Lead Poisoning and the Great 1960s Freakout: Rick Nevin, an economist not affiliated with a university, has gotten some publicity attributing the rise and fall of crime rates and the rise of illegitimacy to lead poisoning, since lead is known to reduce IQ and impulse control in children exposed to it. This is a theory with rather far-reaching implications, such as offering an explanation of the Great Freakout that began in America around the time of the Kennedy Assassination and the Beatles appearing on the Ed Sullivan Show and tapered off with surprising rapidity in the mid-1990s. The Washington Post claims:
"This study shows a very strong association between preschool blood lead and subsequent crime rate trends over several decades in the USA, Britain, Canada, France, Australia, Finland, Italy, West Germany, and New Zealand. The relationship is....consistent with neurobehavioral damage in the first year of life and the peak age of offending for index crime, burglary, and violent crime....Regression analysis of average 1985-1994 murder rates across USA cities suggests that murder could be especially associated with more severe cases of childhood lead poisoning."
This is a very interesting theory.
On the other hand, Japan, which had lots of lead-spewing cars and extremely dense population, and thus should have been a prime victim of lead poisoning, never experienced a Great Freakout. So, that's one strike against the theory.
In general, I'm skeptical of there being a "Single Bullet" explanation for the the 1960s, but it's worth looking at this in some detail, more than I can muster here, but I'll take a first look at it.
More generally, as Steven D. Levitt pointed out on his Freakonomics blog:
"Still, although both Post reporter Shankar Vendantam and the cited economist, Rick Nevin (whom I’d never heard of), appear quite convinced by the time-series data, I am not. When you have a variable like crime that goes up for a long time then goes down for a long time, it is easy to find other variables that share that pattern and appear to have a causal impact, even though the relationship is completely spurious."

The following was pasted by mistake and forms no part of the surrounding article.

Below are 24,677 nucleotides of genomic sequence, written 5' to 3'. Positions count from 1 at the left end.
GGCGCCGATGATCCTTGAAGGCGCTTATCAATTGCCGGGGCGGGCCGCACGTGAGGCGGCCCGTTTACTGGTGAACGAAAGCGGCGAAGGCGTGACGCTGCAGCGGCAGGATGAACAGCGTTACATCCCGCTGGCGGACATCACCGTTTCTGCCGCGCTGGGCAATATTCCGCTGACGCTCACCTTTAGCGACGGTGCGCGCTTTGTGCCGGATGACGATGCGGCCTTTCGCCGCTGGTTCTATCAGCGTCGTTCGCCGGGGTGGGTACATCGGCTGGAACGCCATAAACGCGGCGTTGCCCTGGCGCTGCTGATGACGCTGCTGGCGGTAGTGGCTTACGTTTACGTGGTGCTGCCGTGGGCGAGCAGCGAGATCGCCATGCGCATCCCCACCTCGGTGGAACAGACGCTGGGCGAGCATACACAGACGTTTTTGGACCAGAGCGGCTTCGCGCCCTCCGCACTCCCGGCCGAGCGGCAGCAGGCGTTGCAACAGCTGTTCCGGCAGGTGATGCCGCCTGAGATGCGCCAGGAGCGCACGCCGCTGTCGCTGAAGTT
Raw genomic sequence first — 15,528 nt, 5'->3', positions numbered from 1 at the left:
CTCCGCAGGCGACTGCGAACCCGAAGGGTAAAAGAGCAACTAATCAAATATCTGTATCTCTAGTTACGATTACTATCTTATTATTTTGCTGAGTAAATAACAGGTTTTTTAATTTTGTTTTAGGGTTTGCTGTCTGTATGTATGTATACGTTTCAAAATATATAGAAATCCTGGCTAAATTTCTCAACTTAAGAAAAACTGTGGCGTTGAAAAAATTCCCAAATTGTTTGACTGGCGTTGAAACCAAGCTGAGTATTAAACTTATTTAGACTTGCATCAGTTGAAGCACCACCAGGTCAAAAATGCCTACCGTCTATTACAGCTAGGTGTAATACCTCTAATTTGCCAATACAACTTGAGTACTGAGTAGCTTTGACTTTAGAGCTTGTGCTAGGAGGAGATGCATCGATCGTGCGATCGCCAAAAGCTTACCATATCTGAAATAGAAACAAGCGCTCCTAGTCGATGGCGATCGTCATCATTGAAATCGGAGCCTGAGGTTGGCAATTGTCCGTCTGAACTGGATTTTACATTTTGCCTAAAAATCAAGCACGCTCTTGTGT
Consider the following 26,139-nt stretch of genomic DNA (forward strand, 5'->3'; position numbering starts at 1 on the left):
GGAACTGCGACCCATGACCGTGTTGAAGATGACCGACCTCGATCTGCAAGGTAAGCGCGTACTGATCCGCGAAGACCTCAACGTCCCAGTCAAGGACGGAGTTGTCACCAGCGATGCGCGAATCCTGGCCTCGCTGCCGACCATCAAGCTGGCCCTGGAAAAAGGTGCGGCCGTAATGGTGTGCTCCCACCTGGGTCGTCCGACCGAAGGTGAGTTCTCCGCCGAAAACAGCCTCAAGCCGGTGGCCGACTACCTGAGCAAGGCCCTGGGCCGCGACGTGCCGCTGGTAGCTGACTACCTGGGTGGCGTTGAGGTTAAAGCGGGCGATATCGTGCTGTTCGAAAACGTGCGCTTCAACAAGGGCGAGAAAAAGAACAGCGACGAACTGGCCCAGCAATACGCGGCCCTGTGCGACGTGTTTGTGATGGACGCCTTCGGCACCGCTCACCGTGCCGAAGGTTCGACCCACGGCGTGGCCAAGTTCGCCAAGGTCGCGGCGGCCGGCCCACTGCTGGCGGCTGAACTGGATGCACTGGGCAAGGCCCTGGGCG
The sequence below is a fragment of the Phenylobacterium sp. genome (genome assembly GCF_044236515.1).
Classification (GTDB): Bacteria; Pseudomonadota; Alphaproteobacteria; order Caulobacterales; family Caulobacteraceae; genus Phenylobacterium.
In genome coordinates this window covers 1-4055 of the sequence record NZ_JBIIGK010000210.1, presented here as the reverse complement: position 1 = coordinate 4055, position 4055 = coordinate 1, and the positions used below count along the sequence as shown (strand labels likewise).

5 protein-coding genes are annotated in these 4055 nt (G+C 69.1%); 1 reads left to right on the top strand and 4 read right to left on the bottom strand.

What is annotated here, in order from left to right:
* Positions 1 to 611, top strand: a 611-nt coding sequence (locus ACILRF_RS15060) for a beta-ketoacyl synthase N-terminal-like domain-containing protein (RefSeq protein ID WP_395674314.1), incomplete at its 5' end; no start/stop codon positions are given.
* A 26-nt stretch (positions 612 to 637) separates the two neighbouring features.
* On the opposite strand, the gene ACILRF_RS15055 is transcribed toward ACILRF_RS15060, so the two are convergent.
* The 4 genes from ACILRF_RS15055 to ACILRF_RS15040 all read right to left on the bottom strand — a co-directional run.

Yet, Levitt goes on:
"About seven years ago, Michael Greenstone and I tried to look into this same issue using airborne lead measures at the local level, as well as other approaches. We ultimately gave up without finding anything. That largely soured me on the lead/crime link."
"Recently, however, Jessica Wolpaw Reyes at Amherst has put together what appears to me to be the most persuasive evidence to date in favor of a relationship between lead and crime. Rather than looking at a national time-series, she tries to exploit differences in the rates at which lead was removed from gasoline across states. I haven’t read her paper with the care that a referee would at an academic journal; but, at least superficially, what she is doing looks pretty sensible. She finds that lead has big effects (and, for what it’s worth, she also confirms that, when controlling for lead, the link between abortion and crime is as strong or stronger as in our initial study, which did not control for lead.)"
It's a long paper (70 pages) and a lot of good work went into it. After a quick read, though, I would venture to say that it has a couple of flaws. The first is that while it finds strong relationships among states over time between lead consumed in gasoline and overall published violent crime rates, it doesn't find much of a relationship between lead and murder. Dr. Wolpaw Reyes rationalizes:
"The weak murder results could also stem from the rarity of murders (rendering identification more difficult), a weaker effect of lead on murder than on other violent behavior, or a different functional form for this relationship (such as an increasing marginal effect). Given that murder is the most violent of violent crimes, it is not unreasonable to hypothesize that only substantial exposure to lead will produce this extremely aggressive and violent behavior, while more moderate exposure will have more moderate effects."